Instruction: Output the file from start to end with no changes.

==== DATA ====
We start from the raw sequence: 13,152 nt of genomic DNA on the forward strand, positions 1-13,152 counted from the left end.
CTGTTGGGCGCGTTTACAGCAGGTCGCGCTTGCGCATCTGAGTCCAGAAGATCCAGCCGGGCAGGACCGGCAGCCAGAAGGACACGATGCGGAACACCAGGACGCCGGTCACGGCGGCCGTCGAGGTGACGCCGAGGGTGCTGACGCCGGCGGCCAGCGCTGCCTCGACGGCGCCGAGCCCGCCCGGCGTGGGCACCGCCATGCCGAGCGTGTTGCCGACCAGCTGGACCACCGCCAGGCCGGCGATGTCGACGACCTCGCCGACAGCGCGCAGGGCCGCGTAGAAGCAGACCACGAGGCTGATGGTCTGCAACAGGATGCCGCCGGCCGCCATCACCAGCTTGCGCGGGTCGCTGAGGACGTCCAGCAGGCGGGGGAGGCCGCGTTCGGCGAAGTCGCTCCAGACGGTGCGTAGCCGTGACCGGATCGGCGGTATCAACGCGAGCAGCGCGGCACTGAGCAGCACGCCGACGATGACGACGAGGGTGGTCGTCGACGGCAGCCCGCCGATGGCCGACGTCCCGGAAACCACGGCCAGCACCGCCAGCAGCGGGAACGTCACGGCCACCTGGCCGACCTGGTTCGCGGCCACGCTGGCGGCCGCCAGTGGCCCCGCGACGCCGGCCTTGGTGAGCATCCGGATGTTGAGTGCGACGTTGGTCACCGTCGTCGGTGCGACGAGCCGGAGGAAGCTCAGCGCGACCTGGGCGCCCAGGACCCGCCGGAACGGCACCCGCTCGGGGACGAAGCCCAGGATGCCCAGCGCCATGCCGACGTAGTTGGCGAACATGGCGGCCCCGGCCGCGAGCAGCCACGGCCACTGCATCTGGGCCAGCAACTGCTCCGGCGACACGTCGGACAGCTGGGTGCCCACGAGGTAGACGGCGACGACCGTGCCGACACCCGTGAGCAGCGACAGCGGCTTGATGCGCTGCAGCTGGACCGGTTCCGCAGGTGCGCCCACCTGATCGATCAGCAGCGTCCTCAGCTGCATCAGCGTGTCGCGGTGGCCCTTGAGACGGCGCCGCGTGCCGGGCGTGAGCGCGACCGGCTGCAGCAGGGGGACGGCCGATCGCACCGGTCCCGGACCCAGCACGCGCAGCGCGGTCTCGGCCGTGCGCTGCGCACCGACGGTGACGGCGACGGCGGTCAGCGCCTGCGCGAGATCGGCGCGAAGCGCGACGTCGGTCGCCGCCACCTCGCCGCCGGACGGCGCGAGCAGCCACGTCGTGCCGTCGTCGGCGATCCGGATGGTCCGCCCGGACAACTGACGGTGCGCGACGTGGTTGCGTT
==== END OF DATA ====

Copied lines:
We start from the raw sequence: 13,152 nt of genomic DNA on the forward strand, positions 1-13,152 counted from the left end.
CTGTTGGGCGCGTTTACAGCAGGTCGCGCTTGCGCATCTGAGTCCAGAAGATCCAGCCGGGCAGGACCGGCAGCCAGAAGGACACGATGCGGAACACCAGGACGCCGGTCACGGCGGCCGTCGAGGTGACGCCGAGGGTGCTGACGCCGGCGGCCAGCGCTGCCTCGACGGCGCCGAGCCCGCCCGGCGTGGGCACCGCCATGCCGAGCGTGTTGCCGACCAGCTGGACCACCGCCAGGCCGGCGATGTCGACGACCTCGCCGACAGCGCGCAGGGCCGCGTAGAAGCAGACCACGAGGCTGATGGTCTGCAACAGGATGCCGCCGGCCGCCATCACCAGCTTGCGCGGGTCGCTGAGGACGTCCAGCAGGCGGGGGAGGCCGCGTTCGGCGAAGTCGCTCCAGACGGTGCGTAGCCGTGACCGGATCGGCGGTATCAACGCGAGCAGCGCGGCACTGAGCAGCACGCCGACGATGACGACGAGGGTGGTCGTCGACGGCAGCCCGCCGATGGCCGACGTCCCGGAAACCACGGCCAGCACCGCCAGCAGCGGGAACGTCACGGCCACCTGGCCGACCTGGTTCGCGGCCACGCTGGCGGCCGCCAGTGGCCCCGCGACGCCGGCCTTGGTGAGCATCCGGATGTTGAGTGCGACGTTGGTCACCGTCGTCGGTGCGACGAGCCGGAGGAAGCTCAGCGCGACCTGGGCGCCCAGGACCCGCCGGAACGGCACCCGCTCGGGGACGAAGCCCAGGATGCCCAGCGCCATGCCGACGTAGTTGGCGAACATGGCGGCCCCGGCCGCGAGCAGCCACGGCCACTGCATCTGGGCCAGCAACTGCTCCGGCGACACGTCGGACAGCTGGGTGCCCACGAGGTAGACGGCGACGACCGTGCCGACACCCGTGAGCAGCGACAGCGGCTTGATGCGCTGCAGCTGGACCGGTTCCGCAGGTGCGCCCACCTGATCGATCAGCAGCGTCCTCAGCTGCATCAGCGTGTCGCGGTGGCCCTTGAGACGGCGCCGCGTGCCGGGCGTGAGCGCGACCGGCTGCAGCAGGGGGACGGCCGATCGCACCGGTCCCGGACCCAGCACGCGCAGCGCGGTCTCGGCCGTGCGCTGCGCACCGACGGTGACGGCGACGGCGGTCAGCGCCTGCGCGAGATCGGCGCGAAGCGCGACGTCGGTCGCCGCCACCTCGCCGCCGGACGGCGCGAGCAGCCACGTCGTGCCGTCGTCGGCGATCCGGATGGTCCGCCCGGACAACTGACGGTGCGCGACGTGGTTGCGTT